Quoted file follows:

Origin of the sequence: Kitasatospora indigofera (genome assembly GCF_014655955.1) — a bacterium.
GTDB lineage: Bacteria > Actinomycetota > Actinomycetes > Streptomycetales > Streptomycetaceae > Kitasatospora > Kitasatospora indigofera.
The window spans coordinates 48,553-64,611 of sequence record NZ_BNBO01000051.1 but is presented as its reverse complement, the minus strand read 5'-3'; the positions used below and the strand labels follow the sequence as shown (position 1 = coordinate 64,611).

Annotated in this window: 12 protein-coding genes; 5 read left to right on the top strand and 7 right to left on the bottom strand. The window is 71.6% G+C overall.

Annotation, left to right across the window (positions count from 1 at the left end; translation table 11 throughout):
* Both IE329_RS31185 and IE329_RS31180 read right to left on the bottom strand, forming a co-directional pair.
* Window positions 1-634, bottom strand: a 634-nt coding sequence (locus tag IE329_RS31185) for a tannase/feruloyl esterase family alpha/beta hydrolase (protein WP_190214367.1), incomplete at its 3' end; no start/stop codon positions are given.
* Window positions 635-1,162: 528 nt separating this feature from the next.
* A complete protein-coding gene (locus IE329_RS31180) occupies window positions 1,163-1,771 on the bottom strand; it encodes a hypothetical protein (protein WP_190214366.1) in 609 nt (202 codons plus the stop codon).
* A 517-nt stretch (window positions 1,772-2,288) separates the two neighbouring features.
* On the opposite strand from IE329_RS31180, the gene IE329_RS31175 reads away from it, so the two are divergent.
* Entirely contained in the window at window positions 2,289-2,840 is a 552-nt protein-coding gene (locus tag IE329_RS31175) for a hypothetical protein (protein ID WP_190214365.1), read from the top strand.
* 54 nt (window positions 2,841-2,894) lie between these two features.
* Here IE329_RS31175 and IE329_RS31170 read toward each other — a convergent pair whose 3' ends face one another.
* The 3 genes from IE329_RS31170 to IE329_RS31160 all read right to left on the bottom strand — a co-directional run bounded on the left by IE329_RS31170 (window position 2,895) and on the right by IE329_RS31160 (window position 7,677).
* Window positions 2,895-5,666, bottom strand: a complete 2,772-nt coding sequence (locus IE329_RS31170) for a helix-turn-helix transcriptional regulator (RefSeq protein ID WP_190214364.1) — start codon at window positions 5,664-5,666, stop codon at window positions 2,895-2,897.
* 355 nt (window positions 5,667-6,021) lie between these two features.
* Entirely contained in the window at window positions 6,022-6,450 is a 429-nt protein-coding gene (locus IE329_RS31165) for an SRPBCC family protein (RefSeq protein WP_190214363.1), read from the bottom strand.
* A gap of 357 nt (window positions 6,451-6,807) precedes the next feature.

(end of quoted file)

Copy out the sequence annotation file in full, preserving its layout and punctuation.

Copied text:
Origin of the sequence: Kitasatospora indigofera (genome assembly GCF_014655955.1) — a bacterium.
GTDB lineage: Bacteria > Actinomycetota > Actinomycetes > Streptomycetales > Streptomycetaceae > Kitasatospora > Kitasatospora indigofera.
The window spans coordinates 48,553-64,611 of sequence record NZ_BNBO01000051.1 but is presented as its reverse complement, the minus strand read 5'-3'; the positions used below and the strand labels follow the sequence as shown (position 1 = coordinate 64,611).

Annotated in this window: 12 protein-coding genes; 5 read left to right on the top strand and 7 right to left on the bottom strand. The window is 71.6% G+C overall.

Annotation, left to right across the window (positions count from 1 at the left end; translation table 11 throughout):
* Both IE329_RS31185 and IE329_RS31180 read right to left on the bottom strand, forming a co-directional pair.
* Window positions 1-634, bottom strand: a 634-nt coding sequence (locus tag IE329_RS31185) for a tannase/feruloyl esterase family alpha/beta hydrolase (protein WP_190214367.1), incomplete at its 3' end; no start/stop codon positions are given.
* Window positions 635-1,162: 528 nt separating this feature from the next.
* A complete protein-coding gene (locus IE329_RS31180) occupies window positions 1,163-1,771 on the bottom strand; it encodes a hypothetical protein (protein WP_190214366.1) in 609 nt (202 codons plus the stop codon).
* A 517-nt stretch (window positions 1,772-2,288) separates the two neighbouring features.
* On the opposite strand from IE329_RS31180, the gene IE329_RS31175 reads away from it, so the two are divergent.
* Entirely contained in the window at window positions 2,289-2,840 is a 552-nt protein-coding gene (locus tag IE329_RS31175) for a hypothetical protein (protein ID WP_190214365.1), read from the top strand.
* 54 nt (window positions 2,841-2,894) lie between these two features.
* Here IE329_RS31175 and IE329_RS31170 read toward each other — a convergent pair whose 3' ends face one another.
* The 3 genes from IE329_RS31170 to IE329_RS31160 all read right to left on the bottom strand — a co-directional run bounded on the left by IE329_RS31170 (window position 2,895) and on the right by IE329_RS31160 (window position 7,677).
* Window positions 2,895-5,666, bottom strand: a complete 2,772-nt coding sequence (locus IE329_RS31170) for a helix-turn-helix transcriptional regulator (RefSeq protein ID WP_190214364.1) — start codon at window positions 5,664-5,666, stop codon at window positions 2,895-2,897.
* 355 nt (window positions 5,667-6,021) lie between these two features.
* Entirely contained in the window at window positions 6,022-6,450 is a 429-nt protein-coding gene (locus IE329_RS31165) for an SRPBCC family protein (RefSeq protein WP_190214363.1), read from the bottom strand.
* A gap of 357 nt (window positions 6,451-6,807) precedes the next feature.